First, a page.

That is what I wanted my politics to be – a complete contrast to the luxuriant parties inspired by phony savior governments. I knew I needed to talk about mutual aid, and I knew that Dean Spade was the person to talk to.
Dean Spade is the author of the new book, Mutual Aid: Building Solidarity During This Crisis (And the Next). He’s the founder of the founder of Sylvia Rivera Law Project which works to help create conditions to help people thrive while self-determining their gender identity and expression, and his other book Normal Life: Administrative Violence, Critical Trans Politics, and the Limits of the Law, which identifies the many ways in which rights struggles that look to permission from the state and law fall short. He’s also a professor at Seattle University School of Law.
We go deep into why mutual aid matters, what it means, why we need it right now, and how to start mutual aid projects with people who are difficult to organize with. You know, those people you find political objectionable but who live nearby and aren’t going to simply disappear!If you want a quick primer on mutual aid, check out the short animate film Dean made with Ciro Carillo, “Shit’s Totally Fucked! What Can We Do?: A Mutual Aid Explainer.” Even just that 8 minute long video is inspiring!
The conversation goes into many surprising and challenging places, like, should leftists critique drug companies? Do we own our bodies? Why are US politics so dependent on keeping people anxious? Why does the left always seem so miserable and can we bring joy and pleasure back into organizing? How is mutual aid a form of practicing utopia? What are we talking abut when we say freedom and does that have a spiritual component?
I’m so happy to share this (great!) conversation with you.

ON THIS EPISODE

  • How to organize with people who have completely different world views
  • The reason we need pleasure as a call to activism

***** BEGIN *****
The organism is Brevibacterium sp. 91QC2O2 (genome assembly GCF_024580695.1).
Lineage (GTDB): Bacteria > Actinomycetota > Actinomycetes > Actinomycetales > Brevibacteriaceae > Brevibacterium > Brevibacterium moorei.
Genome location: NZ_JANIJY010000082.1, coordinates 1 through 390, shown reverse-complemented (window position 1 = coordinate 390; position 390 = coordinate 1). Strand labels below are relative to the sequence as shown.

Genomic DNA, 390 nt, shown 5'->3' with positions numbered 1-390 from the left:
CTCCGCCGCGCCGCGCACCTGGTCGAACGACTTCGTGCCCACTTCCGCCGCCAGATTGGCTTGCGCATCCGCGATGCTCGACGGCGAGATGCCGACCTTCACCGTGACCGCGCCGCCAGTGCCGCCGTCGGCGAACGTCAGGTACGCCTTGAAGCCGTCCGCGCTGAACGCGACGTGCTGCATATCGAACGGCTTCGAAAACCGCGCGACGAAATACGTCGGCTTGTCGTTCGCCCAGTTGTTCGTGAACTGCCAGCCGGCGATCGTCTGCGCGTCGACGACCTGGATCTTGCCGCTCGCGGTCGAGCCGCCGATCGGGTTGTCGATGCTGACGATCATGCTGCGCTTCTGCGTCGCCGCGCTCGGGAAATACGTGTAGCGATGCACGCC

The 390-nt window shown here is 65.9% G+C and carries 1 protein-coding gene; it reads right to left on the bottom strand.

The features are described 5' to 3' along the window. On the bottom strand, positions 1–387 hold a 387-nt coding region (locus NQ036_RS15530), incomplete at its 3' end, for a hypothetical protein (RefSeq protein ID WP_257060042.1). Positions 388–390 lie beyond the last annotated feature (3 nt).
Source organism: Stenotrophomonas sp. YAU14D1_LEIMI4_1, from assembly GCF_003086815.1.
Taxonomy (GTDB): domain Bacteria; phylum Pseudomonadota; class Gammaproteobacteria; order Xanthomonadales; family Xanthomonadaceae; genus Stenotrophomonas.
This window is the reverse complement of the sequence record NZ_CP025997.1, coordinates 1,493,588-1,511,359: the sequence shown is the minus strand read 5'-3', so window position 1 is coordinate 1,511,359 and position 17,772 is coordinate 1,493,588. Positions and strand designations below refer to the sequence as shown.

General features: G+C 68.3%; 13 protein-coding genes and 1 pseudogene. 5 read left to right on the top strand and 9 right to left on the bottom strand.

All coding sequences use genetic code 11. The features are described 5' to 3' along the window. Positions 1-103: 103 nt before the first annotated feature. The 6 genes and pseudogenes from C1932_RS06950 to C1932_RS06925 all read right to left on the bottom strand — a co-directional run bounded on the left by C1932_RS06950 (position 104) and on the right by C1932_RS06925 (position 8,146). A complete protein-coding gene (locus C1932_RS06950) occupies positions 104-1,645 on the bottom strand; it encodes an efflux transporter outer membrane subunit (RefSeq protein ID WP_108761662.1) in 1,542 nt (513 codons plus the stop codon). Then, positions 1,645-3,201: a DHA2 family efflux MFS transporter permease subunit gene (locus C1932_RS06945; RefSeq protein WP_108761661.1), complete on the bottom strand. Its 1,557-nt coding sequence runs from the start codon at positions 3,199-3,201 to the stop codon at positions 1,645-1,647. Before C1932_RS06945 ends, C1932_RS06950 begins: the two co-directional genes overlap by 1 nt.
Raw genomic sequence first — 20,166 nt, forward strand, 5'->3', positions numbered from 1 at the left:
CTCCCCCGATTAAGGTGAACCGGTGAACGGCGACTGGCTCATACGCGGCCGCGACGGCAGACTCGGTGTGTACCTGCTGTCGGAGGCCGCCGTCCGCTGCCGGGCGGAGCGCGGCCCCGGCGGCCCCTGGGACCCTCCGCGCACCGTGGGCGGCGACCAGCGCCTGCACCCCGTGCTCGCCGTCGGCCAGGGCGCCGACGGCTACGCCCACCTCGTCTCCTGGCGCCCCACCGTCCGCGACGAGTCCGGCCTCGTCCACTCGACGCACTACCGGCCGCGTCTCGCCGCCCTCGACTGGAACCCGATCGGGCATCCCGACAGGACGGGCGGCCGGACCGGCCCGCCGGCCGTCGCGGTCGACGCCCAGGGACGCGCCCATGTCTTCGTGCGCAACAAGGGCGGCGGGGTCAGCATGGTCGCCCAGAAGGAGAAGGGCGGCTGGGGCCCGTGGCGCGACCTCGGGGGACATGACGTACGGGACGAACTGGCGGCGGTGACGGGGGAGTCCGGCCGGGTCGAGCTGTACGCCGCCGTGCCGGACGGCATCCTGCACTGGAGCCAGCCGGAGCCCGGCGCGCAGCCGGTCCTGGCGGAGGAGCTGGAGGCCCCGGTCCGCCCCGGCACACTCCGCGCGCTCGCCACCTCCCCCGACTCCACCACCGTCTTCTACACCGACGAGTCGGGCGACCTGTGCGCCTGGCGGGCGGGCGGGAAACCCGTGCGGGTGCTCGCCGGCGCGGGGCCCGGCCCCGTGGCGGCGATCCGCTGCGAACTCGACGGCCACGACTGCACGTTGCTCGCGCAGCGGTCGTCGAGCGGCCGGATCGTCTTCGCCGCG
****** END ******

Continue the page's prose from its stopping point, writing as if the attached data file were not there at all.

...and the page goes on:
• The difference between displaying happiness and happiness itself
  • What is freedom, and how do we know it when it’s happening?
  • Can we become free with materialism in place?
  • What are the limits of mutual aid?
  • How Democrats (*ahem* Kamala) exploit LGBT, black and non-black PoC suffering to recuperate power where it’s lost
  • The stunted emotional development that is part and parcel of American politics
  • Why we need to develop morality
  • Why tautologies like “love is love” “sex work is work” and “trans women are women” are helpful but often end up hitting a wall
  • The power of sex and the construction of masculinity
  • The ways people are signaling I LOVE SCIENCE and why the left has no lens for it

SHOW NOTES

• For more on Dean, check out his website, which has tons of great stuff on it, including this excellent lecture, “When We Win We Lose” and his documentary about the ways Israel tires to cover up some of its crimes against Palestinians by exploiting LGBT rights: Pinkwashing Exposed. If Mutual Aid is sold out on bookshop.org, you can get the ebook directly from Verso.
• A lot of my other conversations come up on this episode. Including AEWCH 120 with political theorist Michael Hardt, AEWCH 15 with antifascist Mark Bray, and about the problems with identity politics on AEWCH 26 with Asad Haider. Also, I talked about the problems with fighting to let trans people in the military with trans author and activist Mattilda Bernstein Sycamore on AEWCH 57.
• Want an intro to wild utopian thinker Charles Fourier? Here’s my easy to read essay on his work.
• Mutual aid is a term that probably predates Peter Kropotkin – late 19th/early 20th century anarchist – but he’s a good start. His book Mutual Aid can be found in this collection of his work.

• I haven’t yet read organizer and philosopher Cynthia Kaufman‘s Ideas for Action: Relevant Theory for Radical Change, but it looks awesome. Let me know if you read it before I do!
• You can hear David Graeber and I talk about supernatural politics (though not so much the bit I bring up on this episode) on AEWCH 99.
• I’m not familiar with Jem Bendell’s work about environmental concerns, but it had an affect on Dean, so here’s a link to his paper, “Deep Adaptation.
• Here’s a round up (and thankful repudiation) of the stupid “gay bars are sites of violation” articles that came out when gay men were clambering to be part of the #MeToo movement.
• I wrote about the origins of masturbation shame way back when I thought Vice was cool (phew!).
• If you’re worried about the virus, here’s that WIRED article about why surfaces are safe.
• The Jane Ward book Dean mentions is Not Gay: Sex Between Straight White Men and gosh, I’ve just got to read it.
• The organization I was Vice President of for two years is The Adult Performer Advocacy Committee. It’s still around and just saw some tweets from them today about mutual aid, of all things!
Until next time friends, take care of each other!
CH